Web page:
The parts that do have stuff that isn’t an obvious monster were pretty good. Odd sounds, stuff changing offscreen, creepy blood, sudden cracks in a mirror… One of the more disturbing moments was when the kid I was with went into the bathroom without me and then the door mysteriously locked, trapping him in. That’s much scarier than a freaky zombie that headbutts me to death and makes me replay the fight twenty times before I get to continue the actual story.

The actual story, though, that was surprisingly well done. Unlike a lot of these games, it had a resolution that made perfect sense and even more impressively, wasn’t obvious from a mile off. The early game hints you get had me considering a lot of different things, but the ultimate answer turned out to fit even better. I also liked how the game did multiple endings – the different sections each have a possible bad end, so you don’t need to replay the entire game to see it. The second bad end was particularly impressive. The only problem I had was that the gameplay intruded into it – even getting aside how annoying the monster battles were, some of them, particularly the final battle, seemed like they were there just because games have to have fights.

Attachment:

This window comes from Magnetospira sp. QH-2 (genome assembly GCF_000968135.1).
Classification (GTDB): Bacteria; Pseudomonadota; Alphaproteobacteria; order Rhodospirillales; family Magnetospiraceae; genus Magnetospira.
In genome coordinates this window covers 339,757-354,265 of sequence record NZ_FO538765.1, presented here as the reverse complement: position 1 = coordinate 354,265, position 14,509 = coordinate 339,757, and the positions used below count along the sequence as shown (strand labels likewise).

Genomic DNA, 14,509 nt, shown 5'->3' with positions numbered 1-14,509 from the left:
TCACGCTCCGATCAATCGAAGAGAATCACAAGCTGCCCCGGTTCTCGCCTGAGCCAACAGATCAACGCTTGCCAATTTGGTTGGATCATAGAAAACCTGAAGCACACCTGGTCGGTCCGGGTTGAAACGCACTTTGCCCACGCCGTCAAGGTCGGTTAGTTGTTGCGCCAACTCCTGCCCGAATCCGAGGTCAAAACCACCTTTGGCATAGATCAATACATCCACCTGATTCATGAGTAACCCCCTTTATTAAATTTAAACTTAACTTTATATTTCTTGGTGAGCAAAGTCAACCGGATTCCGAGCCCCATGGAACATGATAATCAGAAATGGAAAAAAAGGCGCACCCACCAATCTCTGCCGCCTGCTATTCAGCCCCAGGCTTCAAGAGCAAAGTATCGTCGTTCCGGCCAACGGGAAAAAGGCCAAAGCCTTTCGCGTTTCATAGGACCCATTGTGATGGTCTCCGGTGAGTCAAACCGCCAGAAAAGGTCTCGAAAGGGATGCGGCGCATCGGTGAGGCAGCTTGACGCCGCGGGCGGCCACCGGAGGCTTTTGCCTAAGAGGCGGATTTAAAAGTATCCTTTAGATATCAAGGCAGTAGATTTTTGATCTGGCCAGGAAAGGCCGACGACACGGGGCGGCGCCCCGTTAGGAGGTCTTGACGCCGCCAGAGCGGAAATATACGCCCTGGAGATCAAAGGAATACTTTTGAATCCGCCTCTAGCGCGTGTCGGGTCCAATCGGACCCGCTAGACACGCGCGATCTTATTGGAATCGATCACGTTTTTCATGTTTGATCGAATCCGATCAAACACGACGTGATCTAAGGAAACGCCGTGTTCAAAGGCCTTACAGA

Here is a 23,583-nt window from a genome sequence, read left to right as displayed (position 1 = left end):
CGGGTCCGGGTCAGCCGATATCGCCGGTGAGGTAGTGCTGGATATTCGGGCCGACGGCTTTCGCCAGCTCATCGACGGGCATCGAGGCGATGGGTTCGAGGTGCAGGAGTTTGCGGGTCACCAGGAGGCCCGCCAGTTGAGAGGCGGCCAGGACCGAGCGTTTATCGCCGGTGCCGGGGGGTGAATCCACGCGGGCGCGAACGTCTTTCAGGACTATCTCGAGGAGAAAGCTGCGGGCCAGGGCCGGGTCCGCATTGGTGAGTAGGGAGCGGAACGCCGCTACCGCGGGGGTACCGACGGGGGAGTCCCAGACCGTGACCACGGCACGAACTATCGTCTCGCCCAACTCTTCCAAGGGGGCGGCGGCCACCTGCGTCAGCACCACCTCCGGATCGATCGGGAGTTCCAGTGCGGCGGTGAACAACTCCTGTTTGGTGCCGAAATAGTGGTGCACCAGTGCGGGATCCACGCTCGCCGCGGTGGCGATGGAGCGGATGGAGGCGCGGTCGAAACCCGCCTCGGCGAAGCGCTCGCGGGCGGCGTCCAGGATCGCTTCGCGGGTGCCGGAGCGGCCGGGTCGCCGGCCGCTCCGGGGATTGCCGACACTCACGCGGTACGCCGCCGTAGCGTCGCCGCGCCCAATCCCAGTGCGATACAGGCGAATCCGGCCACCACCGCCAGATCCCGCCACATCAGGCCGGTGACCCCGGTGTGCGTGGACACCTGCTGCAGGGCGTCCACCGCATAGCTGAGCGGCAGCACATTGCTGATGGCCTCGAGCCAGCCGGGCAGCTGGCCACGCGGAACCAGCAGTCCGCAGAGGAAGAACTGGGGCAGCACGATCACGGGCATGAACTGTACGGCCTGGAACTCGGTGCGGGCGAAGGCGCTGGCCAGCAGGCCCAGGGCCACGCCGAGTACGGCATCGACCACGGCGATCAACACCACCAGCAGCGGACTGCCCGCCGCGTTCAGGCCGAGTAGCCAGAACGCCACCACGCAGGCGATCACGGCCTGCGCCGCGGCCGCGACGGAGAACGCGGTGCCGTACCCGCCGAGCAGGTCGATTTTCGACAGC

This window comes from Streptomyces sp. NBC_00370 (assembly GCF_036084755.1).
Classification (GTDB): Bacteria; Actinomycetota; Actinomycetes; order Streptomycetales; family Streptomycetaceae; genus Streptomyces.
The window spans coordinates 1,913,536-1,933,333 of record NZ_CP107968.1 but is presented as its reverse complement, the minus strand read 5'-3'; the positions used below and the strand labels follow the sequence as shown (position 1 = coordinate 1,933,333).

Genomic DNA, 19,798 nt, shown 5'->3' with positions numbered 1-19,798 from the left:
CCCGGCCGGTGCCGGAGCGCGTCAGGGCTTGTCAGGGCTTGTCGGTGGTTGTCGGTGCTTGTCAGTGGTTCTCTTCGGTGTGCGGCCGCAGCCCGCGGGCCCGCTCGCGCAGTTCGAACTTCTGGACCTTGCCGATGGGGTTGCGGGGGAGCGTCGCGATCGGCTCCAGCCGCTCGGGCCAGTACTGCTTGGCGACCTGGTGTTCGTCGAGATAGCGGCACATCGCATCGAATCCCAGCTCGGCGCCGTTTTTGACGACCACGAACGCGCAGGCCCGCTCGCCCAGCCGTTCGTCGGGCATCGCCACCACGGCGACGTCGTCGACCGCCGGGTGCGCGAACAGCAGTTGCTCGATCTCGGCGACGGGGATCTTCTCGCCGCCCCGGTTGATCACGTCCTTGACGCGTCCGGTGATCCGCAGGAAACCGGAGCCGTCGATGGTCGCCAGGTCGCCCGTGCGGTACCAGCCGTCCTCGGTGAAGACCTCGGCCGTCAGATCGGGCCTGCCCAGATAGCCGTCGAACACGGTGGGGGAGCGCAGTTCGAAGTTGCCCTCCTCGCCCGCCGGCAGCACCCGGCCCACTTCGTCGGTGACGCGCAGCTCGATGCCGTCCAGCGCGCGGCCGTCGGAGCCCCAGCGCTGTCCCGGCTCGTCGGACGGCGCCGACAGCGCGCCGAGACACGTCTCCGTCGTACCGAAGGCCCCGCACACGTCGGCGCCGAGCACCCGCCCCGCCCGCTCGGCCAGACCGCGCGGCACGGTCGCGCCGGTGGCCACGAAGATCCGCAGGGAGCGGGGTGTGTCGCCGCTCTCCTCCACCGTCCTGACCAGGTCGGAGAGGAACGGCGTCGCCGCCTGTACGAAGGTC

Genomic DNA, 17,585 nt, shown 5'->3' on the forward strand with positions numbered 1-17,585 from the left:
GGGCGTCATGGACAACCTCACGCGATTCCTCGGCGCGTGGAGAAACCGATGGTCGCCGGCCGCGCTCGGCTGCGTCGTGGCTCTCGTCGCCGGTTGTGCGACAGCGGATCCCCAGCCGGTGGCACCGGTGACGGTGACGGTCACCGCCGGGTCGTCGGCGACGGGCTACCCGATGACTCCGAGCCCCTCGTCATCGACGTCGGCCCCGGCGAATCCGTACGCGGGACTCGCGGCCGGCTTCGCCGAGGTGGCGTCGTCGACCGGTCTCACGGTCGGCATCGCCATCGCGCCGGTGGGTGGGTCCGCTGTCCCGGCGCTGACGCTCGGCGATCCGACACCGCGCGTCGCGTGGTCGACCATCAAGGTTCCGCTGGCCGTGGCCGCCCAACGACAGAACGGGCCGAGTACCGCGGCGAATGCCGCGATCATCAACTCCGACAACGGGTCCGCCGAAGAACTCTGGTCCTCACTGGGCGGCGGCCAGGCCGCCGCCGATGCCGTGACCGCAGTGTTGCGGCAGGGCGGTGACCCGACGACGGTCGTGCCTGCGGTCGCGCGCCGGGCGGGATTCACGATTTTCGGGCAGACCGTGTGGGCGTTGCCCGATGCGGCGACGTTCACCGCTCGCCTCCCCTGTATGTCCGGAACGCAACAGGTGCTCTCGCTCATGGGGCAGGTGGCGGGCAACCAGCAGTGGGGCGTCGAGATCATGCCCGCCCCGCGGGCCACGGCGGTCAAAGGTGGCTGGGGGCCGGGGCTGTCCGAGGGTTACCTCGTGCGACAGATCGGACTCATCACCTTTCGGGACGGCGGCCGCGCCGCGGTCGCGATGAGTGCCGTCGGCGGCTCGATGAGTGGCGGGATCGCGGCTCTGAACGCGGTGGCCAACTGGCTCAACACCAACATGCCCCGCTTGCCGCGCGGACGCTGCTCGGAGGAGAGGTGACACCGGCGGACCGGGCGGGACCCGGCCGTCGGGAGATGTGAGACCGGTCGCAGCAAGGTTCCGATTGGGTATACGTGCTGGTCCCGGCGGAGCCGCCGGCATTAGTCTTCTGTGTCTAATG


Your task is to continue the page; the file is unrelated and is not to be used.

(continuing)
Overall, I think the game could have used a touch-up (and a move away from the more straightforward game elements) but is pretty solidly plotted and has a very good atmosphere.